I think that Forbes contributor Michael Kanellos has made some very important points about the reality of Twitter’s new “Innovator’s Patent Agreement” or IPA. Good for him for not being swept away with the free drinks at happy hour. Twitter’s policy can’t be justified at most companies where a significant portion of net value is in intellectual assets, including patents. Such a company might be in for fewer patent suits, but you can bet the shareholder lawsuit rate would increase. As Talk Points Memo reporter Carl Franzen correctly notes, Twitter doesn’t actually have any patents yet.
What the IPA does not address is the fact that Twitter, like all major web-based businesses, makes use of the technology described in literally thousands of patents every day, with every Tweet. A lot of those are owned by Open Invention Network, where Twitter is a member and therefore has free access. Even with employee approval, Twitter-owned patents could not be used against Linux. That is good for everyone, including Twitter.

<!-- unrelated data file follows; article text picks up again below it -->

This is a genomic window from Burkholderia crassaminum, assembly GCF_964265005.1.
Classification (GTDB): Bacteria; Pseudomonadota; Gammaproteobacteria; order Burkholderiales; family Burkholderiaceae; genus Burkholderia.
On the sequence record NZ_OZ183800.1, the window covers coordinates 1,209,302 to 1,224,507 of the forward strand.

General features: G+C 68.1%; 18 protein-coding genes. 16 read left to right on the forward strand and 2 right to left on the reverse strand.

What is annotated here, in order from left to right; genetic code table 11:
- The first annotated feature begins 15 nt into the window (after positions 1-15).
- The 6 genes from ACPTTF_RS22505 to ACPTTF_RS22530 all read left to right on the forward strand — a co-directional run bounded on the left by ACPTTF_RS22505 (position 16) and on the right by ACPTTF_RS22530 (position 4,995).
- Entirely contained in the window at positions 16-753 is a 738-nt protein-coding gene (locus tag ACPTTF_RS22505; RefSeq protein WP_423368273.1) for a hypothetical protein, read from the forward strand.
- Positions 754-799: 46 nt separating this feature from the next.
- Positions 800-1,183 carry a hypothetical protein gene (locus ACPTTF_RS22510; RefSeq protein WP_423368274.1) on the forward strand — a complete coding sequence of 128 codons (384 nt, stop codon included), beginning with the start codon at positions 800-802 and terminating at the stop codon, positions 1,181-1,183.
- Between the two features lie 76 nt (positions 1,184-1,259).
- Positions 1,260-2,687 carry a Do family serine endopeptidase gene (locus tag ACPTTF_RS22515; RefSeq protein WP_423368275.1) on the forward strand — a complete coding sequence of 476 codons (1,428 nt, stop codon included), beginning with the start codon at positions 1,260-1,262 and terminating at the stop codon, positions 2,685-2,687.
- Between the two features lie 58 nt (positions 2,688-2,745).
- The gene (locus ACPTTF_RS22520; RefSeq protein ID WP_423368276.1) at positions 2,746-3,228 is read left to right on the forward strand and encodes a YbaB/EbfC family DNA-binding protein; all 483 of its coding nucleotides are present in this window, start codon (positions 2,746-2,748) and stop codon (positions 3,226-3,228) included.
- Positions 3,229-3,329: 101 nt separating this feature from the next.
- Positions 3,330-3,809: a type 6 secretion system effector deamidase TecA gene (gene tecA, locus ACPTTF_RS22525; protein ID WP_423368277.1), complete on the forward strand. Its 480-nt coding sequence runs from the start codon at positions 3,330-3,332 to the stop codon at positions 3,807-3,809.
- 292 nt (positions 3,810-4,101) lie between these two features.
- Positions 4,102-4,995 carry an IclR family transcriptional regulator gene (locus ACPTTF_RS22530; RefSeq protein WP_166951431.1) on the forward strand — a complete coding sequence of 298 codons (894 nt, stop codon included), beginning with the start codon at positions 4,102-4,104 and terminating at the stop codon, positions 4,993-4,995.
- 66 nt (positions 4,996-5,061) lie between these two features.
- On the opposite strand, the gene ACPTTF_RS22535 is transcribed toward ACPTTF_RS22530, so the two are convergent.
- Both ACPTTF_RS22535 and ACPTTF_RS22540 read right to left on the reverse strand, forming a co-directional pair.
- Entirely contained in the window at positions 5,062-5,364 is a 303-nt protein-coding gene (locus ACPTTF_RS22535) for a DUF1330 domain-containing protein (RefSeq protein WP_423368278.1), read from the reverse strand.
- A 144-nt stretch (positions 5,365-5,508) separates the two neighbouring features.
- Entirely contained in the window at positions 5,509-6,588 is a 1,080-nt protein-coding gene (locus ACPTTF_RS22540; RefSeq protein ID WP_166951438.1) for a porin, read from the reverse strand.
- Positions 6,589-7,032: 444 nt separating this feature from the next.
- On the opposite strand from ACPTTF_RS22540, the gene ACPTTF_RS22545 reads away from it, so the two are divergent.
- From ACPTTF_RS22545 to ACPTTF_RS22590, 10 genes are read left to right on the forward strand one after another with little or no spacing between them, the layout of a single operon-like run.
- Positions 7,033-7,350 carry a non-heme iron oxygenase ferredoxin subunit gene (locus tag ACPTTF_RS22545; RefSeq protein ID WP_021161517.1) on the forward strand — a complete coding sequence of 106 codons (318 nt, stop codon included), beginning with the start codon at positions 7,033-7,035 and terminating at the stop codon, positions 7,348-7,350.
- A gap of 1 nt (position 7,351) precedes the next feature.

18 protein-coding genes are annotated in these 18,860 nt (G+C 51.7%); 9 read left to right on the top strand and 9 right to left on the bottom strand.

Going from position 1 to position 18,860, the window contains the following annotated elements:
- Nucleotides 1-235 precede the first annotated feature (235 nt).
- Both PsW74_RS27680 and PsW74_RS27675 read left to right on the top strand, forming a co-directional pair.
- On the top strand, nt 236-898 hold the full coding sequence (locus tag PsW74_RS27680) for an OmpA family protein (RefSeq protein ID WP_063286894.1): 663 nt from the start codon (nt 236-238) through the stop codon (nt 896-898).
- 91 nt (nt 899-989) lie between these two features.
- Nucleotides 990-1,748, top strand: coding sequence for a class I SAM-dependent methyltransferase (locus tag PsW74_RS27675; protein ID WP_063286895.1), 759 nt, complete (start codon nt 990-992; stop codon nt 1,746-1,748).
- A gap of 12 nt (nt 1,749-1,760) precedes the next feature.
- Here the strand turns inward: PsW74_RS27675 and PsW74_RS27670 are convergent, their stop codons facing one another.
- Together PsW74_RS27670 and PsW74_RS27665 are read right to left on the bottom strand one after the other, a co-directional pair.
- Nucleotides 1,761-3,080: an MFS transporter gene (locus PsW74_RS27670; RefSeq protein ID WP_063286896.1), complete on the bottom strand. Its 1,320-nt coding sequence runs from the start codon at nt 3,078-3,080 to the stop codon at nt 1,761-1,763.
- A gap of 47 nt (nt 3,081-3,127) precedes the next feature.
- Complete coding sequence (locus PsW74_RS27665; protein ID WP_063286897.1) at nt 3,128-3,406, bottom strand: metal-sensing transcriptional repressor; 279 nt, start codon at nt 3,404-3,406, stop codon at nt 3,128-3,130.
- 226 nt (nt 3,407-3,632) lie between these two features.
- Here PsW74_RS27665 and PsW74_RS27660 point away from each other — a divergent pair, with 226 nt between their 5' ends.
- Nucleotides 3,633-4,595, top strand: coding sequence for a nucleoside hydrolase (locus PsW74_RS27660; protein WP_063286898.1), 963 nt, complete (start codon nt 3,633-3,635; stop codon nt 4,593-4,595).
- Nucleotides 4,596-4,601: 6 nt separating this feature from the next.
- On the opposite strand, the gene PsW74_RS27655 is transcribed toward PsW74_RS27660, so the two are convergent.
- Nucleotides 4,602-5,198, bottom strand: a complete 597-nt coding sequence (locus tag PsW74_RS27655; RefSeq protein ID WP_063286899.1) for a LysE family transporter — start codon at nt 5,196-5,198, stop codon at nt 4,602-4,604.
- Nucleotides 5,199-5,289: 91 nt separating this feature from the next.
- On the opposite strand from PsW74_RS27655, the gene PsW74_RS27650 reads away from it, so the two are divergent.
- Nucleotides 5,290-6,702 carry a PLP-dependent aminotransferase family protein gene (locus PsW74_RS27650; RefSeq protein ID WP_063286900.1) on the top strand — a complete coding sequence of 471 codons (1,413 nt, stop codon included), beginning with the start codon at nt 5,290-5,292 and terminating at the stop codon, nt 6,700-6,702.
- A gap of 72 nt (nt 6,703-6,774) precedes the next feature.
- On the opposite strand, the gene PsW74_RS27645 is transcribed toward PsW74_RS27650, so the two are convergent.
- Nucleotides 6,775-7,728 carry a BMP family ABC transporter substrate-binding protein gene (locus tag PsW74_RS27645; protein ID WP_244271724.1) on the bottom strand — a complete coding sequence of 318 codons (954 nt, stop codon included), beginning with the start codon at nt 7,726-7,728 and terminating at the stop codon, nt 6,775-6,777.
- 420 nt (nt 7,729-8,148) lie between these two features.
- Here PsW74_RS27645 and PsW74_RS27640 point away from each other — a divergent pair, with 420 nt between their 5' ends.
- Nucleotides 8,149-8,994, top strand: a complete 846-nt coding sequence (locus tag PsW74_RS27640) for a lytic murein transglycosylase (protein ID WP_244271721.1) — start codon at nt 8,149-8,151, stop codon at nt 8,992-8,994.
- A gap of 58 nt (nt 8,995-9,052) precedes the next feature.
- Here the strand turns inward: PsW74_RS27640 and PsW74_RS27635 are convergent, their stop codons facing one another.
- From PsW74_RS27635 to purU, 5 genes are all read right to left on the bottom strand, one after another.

But many more patents Twitter uses may not be covered, and those should be licensed. I would have much more faith in this new initiative if it included some recognition of the business reality that not all intellectual property is free.